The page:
STUDY DESIGN: This is a muli-center, observational study that will include approximately 350 children being treated with risperidone and 350 children being treated with aripiprazole. The participants’ personal physicians will continue to prescribe their medications over the course of the study. Assessments will occur every six months at in-person visits, for 2 years.
Clinical Trials Link:

aV1ation: A Study to Investigate the Efficacy and Safety of Balovaptan in Participants with Autism Spectrum Disorder (ASD)

Sponsored by Hoffmann-La Roche. The expected study duration is November 21, 2016 - July 6, 2021.

RATIONALE: To date, few studies have investigated the effect of pharmacological treatments on the social and communication deficits in ASD and no agent has received marketing approval for treating these core symptoms. Currently in the US, the only two approved medications for ASD are the atypical antipsychotics risperidone and aripiprazole, which only target irritability associated with ASD, but not the core symptoms. There is no pharmacological treatment available for the social and communication deficits in individuals with ASD and as a consequence there is a high unmet medical need for effective pharmacological therapies in the treatment of core symptoms in ASD. Balovaptan is a drug that drug blocks a hormone receptor (vasopressin 1a) in the brain that is linked to socialization, stress, anxiety, and aggression. Balovaptan has the potential to be the first pharmacotherapy to help improve core socialization and communication symptoms of ASD, and it has been granted Breakthrough Therapy Designation by the FDA.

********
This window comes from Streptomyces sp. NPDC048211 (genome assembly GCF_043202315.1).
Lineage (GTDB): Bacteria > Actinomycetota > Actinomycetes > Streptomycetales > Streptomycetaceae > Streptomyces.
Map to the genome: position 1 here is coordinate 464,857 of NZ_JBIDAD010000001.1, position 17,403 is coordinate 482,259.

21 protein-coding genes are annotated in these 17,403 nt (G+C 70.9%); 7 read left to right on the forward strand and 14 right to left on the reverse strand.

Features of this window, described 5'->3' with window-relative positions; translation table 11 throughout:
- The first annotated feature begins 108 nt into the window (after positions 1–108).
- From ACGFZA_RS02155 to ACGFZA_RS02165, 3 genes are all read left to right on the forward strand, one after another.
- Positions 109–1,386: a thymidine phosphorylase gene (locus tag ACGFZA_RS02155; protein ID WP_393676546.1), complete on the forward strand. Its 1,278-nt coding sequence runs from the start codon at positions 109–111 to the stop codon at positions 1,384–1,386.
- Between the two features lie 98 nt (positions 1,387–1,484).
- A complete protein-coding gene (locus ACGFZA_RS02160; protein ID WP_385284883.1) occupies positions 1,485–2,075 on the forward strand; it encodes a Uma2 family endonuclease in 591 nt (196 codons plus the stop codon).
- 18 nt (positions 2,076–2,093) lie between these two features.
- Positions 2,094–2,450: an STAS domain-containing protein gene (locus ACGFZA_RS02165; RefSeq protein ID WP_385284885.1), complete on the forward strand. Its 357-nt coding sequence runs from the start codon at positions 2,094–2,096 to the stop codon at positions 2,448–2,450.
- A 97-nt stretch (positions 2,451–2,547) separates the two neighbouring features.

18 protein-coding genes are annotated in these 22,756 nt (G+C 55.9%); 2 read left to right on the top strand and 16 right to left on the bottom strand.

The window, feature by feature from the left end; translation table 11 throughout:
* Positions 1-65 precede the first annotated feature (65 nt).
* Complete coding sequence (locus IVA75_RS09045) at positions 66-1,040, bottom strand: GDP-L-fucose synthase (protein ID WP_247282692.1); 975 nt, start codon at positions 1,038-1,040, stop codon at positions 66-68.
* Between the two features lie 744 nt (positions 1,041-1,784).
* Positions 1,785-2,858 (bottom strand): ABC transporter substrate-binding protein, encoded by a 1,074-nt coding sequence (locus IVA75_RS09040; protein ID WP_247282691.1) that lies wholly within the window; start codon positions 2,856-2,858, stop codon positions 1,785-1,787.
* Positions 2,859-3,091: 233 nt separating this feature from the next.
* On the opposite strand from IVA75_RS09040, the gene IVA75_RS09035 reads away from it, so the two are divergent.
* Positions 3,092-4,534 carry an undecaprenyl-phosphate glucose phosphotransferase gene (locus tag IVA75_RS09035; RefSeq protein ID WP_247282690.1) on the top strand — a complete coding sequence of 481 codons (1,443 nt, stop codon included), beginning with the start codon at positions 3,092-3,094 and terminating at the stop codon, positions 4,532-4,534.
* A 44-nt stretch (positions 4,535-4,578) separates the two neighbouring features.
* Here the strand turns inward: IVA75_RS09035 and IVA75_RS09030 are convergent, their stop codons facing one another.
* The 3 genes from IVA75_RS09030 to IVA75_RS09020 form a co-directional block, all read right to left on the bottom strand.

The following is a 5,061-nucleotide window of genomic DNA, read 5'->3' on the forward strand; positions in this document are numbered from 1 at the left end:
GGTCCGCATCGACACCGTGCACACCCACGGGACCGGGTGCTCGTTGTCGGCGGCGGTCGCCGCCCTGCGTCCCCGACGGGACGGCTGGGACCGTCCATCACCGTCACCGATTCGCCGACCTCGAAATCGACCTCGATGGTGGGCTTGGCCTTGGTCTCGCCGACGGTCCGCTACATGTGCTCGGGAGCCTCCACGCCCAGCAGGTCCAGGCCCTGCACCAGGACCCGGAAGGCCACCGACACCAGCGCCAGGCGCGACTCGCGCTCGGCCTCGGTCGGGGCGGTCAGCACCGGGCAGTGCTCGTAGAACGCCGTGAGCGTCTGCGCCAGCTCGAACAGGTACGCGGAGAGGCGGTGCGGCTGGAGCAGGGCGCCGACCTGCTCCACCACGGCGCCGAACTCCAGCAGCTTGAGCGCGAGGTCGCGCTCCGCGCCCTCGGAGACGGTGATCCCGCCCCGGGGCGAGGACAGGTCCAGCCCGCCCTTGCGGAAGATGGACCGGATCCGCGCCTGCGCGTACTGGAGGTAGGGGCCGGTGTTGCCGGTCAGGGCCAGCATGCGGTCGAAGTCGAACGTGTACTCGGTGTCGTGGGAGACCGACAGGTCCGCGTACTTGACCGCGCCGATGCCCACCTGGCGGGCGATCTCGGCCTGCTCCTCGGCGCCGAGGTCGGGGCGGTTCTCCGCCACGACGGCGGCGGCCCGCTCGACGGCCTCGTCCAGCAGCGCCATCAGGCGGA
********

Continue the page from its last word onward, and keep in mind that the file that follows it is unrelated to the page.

STUDY DESIGN: This is a multi-center, randomized, double-blind, 24-week study to investigate the efficacy, safety, and pharmacokinetics of Balovaptan in children and adolescents aged 5-17 years with ASD who are high functioning (IQ >=70). After the participant completes the 24-week double-blind phase of the study, he/she will have the option to receive balovaptan in open treatment for 52 weeks.
Clinical Trails link:

oRBiting: A Study to Evaluate Scales for Repetitive and Restricted Behaviors in Children, Adolescents, and Adults With Autism Spectrum Disorder (ASD)

Sponsored by Hoffmann-La Roche. The expected study duration is August 13, 2018 to November 30, 2019.